In response to Jesus’ question, they ask Him, “Rabbi, where are you staying?” (John 1:38). Jesus does not give them a specific answer. Instead, He invites them to “Come and see” (John 1:39). On one level, this can be understood quite simply. Jesus wants them to learn by experience, to simply do what He commands and see where that leads. More deeply, the two words “come” and “see” speak to both the will and the understanding. The act of “coming” involves a change of position or location, a deliberate act of the will; and the act of “seeing” involves the understanding, the faculties that allow us to comprehend new information, to recognize truth when it is presented, and to say, when new light dawns in our consciousness, “I see.” And so, it is written that “they came and saw where He was staying, and remained with Him that day” (John 1:39).
Andrew and Peter
Only one of these first two disciples is named. His name is “Andrew.” Biblical scholars have conjectured that the unnamed disciple is John, the author of this gospel. But that is uncertain. What is certain, however, is that Andrew immediately tells his brother, Simon Peter about his discovery. “We have found the Messiah,” says Andrew to Peter. Andrew then leads Peter to Jesus (John 1:41). Looking at Peter, Jesus says to him, “You are Simon the son of Jonah. You shall be called Cephas.” The author of this gospel then adds that the name “Cephas” means a rock or a stone (John 1:41-42).
In biblical times, rocks and stones were used for various purposes, especially as weapons of defense and as the building blocks of fortresses. They were also used to construct the temple which was made of whole stones. The stones of the temple signify truths that come directly from the Word rather than from one’s own reasoning. These whole stones are the truths that defend against falsity. In general, then, stones and rocks, because of their hardness and durability, represent a rock-solid faith that is built on truths from the Lord’s Word. Therefore, in calling Peter “Cephas,” Jesus is indicating that in the future, Peter’s name will be synonymous with true faith—a faith that is as solid as “a stone” and as durable as “a rock.” As Jesus puts it, “You shall be called Cephas” Peter may not be a rock of faith yet, but Jesus promises that his faith shall be as solid as stone. 23
Philip and Nathanael
As Jesus journeys towards Galilee, He continues to add disciples. When He encounters Philip, He says to Him, “Follow Me” (John 1:43). Without hesitation, Philip decides to follow Jesus. Not only does he decide to follow Jesus, but he immediately recruits a man named Nathanael. “We have found Him of whom Moses in the law, and also in the prophets, wrote,” says Philip to Nathanael. “He is Jesus of Nazareth, the son of Joseph” (John 1:45). Nathanael, however, is reluctant to follow Jesus. “Can anything good come out of Nazareth,” he says (John 1:46). Undaunted, Philip says, “Come and see,” (John 1:46).
Although Nathanael is not convinced, he is curious. Therefore, he goes to meet Jesus. As Nathanael approaches Him, Jesus says, “Behold, an Israelite indeed in whom there is no guile” (John 1:47). In response Nathanael says, “How do you know me?” And Jesus replies, “Before Philip called you, when you were under the fig tree, I saw you” (John 1:48). With these words, Jesus reveals His omniscience, causing Nathanael to cry out, “Rabbi, You are the Son of God! You are the King of Israel!” (John 1:49). Jesus takes advantage of this opportunity to teach an important lesson about discipleship. He says, “Because I said to you, ‘I saw you under the fig tree,’ do you believe? You will see greater things than these” (John 1:50).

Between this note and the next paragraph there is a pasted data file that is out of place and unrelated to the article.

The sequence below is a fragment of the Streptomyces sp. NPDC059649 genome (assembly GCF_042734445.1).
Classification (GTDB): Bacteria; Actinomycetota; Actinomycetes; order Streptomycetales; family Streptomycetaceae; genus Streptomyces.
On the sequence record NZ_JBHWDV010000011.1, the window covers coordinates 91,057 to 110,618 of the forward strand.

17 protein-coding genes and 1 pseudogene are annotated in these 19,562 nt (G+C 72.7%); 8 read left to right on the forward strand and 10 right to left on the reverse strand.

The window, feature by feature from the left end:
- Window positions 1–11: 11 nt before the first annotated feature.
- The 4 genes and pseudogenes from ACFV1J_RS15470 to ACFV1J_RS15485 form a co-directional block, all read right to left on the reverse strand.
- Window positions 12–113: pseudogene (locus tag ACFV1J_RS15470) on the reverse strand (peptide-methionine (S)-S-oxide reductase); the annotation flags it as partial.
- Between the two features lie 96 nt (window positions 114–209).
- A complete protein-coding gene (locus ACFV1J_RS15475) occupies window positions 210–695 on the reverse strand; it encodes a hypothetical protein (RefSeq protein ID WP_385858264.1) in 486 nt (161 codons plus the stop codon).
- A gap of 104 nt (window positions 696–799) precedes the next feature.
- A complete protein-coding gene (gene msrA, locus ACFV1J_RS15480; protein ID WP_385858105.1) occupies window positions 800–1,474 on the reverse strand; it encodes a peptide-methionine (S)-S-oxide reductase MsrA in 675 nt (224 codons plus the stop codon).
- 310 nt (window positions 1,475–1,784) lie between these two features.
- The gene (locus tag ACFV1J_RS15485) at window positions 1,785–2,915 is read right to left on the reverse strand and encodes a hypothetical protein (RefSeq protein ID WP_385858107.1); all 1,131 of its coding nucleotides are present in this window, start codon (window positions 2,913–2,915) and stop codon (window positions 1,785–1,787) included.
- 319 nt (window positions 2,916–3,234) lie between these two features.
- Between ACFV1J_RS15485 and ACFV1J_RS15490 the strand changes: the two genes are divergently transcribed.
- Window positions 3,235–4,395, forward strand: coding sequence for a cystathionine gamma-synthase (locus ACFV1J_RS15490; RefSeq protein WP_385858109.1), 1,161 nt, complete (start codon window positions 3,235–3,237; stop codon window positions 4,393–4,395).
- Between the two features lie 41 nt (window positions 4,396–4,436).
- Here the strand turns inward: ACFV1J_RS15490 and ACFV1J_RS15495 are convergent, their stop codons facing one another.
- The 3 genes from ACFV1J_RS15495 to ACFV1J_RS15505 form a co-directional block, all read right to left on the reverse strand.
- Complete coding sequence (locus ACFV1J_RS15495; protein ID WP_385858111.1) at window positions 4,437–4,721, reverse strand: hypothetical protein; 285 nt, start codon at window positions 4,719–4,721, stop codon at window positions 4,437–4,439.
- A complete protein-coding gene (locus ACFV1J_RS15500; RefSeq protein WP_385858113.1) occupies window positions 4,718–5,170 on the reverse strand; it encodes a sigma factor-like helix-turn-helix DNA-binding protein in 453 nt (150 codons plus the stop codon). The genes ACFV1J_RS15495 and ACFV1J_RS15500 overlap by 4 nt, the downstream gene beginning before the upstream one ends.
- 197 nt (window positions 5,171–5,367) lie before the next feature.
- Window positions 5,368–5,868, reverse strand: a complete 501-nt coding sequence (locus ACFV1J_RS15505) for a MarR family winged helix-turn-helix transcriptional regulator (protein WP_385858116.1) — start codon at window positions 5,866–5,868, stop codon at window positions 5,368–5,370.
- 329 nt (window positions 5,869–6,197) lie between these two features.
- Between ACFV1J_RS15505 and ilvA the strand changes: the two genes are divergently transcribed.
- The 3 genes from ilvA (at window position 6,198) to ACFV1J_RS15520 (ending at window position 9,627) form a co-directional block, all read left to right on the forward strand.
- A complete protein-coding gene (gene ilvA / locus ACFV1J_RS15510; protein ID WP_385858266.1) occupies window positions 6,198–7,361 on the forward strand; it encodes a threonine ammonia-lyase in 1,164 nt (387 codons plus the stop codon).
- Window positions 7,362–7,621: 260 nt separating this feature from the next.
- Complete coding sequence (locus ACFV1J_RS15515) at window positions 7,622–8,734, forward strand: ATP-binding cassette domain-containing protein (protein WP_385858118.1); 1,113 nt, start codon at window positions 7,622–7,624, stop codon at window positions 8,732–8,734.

The words, “You will see greater things than these,” are filled with meaning. The disciples will, of course, witness amazing miracles. Eventually, however, as they continue to follow Jesus, they will develop the ability to see wondrous things in the Word. They will understand heavenly truths that, at the moment, are far beyond their comprehension. As their thoughts ascend heavenwards, the light of heaven will descend upon them, and all of this will take place through the gradual opening of the Word. As Jesus puts it, “You shall see heaven open, and the angels of God ascending and descending upon the Son of Man” (John 1:51). 24
With these concluding words, Jesus gives His disciples a glimpse of the glorious future that is ahead of them.
A practical application
In the early days of our spiritual development, especially when we are learning truth and striving to put it into our lives, we see what is good from our understanding of truth. This is the upward ascent. In the language of sacred scripture, it is described as “angels ascending.” But over time, as we begin to live according to the truth that we know, a gradual transformation takes place. When truth has done its job of leading us to goodness, that same goodness begins to lead us to new truth. We move from “I have to do this” to “I get to do this” to “I love to do this.” When this takes place, it is described as “angels descending.” As a practical application, then, notice how the angels who carried you upwards in your efforts to live according to the truth become the angels who inspire you with new attitudes and new perceptions as they descend into your life. 25